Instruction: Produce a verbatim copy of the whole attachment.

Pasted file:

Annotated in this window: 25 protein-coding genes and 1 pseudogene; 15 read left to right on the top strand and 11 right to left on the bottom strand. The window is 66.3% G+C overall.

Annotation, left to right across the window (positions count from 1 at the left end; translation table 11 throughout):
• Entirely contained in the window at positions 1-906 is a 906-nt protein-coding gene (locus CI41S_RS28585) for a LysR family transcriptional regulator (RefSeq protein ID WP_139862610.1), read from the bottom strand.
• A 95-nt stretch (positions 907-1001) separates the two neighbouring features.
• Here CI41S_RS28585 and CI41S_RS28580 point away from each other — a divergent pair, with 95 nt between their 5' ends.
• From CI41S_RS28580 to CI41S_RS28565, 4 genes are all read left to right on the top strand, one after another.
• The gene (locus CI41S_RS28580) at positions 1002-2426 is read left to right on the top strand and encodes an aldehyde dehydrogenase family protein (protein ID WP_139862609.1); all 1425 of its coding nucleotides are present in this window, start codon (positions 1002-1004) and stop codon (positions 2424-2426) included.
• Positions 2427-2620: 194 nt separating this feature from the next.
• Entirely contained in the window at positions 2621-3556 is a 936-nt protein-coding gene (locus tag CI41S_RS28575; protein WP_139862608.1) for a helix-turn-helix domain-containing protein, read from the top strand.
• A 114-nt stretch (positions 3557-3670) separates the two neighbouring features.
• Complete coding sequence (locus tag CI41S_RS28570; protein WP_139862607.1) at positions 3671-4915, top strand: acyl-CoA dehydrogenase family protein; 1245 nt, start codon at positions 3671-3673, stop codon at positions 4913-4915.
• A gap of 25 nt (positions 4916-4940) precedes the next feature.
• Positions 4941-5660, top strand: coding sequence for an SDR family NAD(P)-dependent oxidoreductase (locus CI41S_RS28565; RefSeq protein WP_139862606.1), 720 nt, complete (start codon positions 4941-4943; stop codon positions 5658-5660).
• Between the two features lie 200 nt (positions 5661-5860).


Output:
Annotated in this window: 25 protein-coding genes and 1 pseudogene; 15 read left to right on the top strand and 11 right to left on the bottom strand. The window is 66.3% G+C overall.

Annotation, left to right across the window (positions count from 1 at the left end; translation table 11 throughout):
• Entirely contained in the window at positions 1-906 is a 906-nt protein-coding gene (locus CI41S_RS28585) for a LysR family transcriptional regulator (RefSeq protein ID WP_139862610.1), read from the bottom strand.
• A 95-nt stretch (positions 907-1001) separates the two neighbouring features.
• Here CI41S_RS28585 and CI41S_RS28580 point away from each other — a divergent pair, with 95 nt between their 5' ends.
• From CI41S_RS28580 to CI41S_RS28565, 4 genes are all read left to right on the top strand, one after another.
• The gene (locus CI41S_RS28580) at positions 1002-2426 is read left to right on the top strand and encodes an aldehyde dehydrogenase family protein (protein ID WP_139862609.1); all 1425 of its coding nucleotides are present in this window, start codon (positions 1002-1004) and stop codon (positions 2424-2426) included.
• Positions 2427-2620: 194 nt separating this feature from the next.
• Entirely contained in the window at positions 2621-3556 is a 936-nt protein-coding gene (locus tag CI41S_RS28575; protein WP_139862608.1) for a helix-turn-helix domain-containing protein, read from the top strand.
• A 114-nt stretch (positions 3557-3670) separates the two neighbouring features.
• Complete coding sequence (locus tag CI41S_RS28570; protein WP_139862607.1) at positions 3671-4915, top strand: acyl-CoA dehydrogenase family protein; 1245 nt, start codon at positions 3671-3673, stop codon at positions 4913-4915.
• A gap of 25 nt (positions 4916-4940) precedes the next feature.
• Positions 4941-5660, top strand: coding sequence for an SDR family NAD(P)-dependent oxidoreductase (locus CI41S_RS28565; RefSeq protein WP_139862606.1), 720 nt, complete (start codon positions 4941-4943; stop codon positions 5658-5660).
• Between the two features lie 200 nt (positions 5661-5860).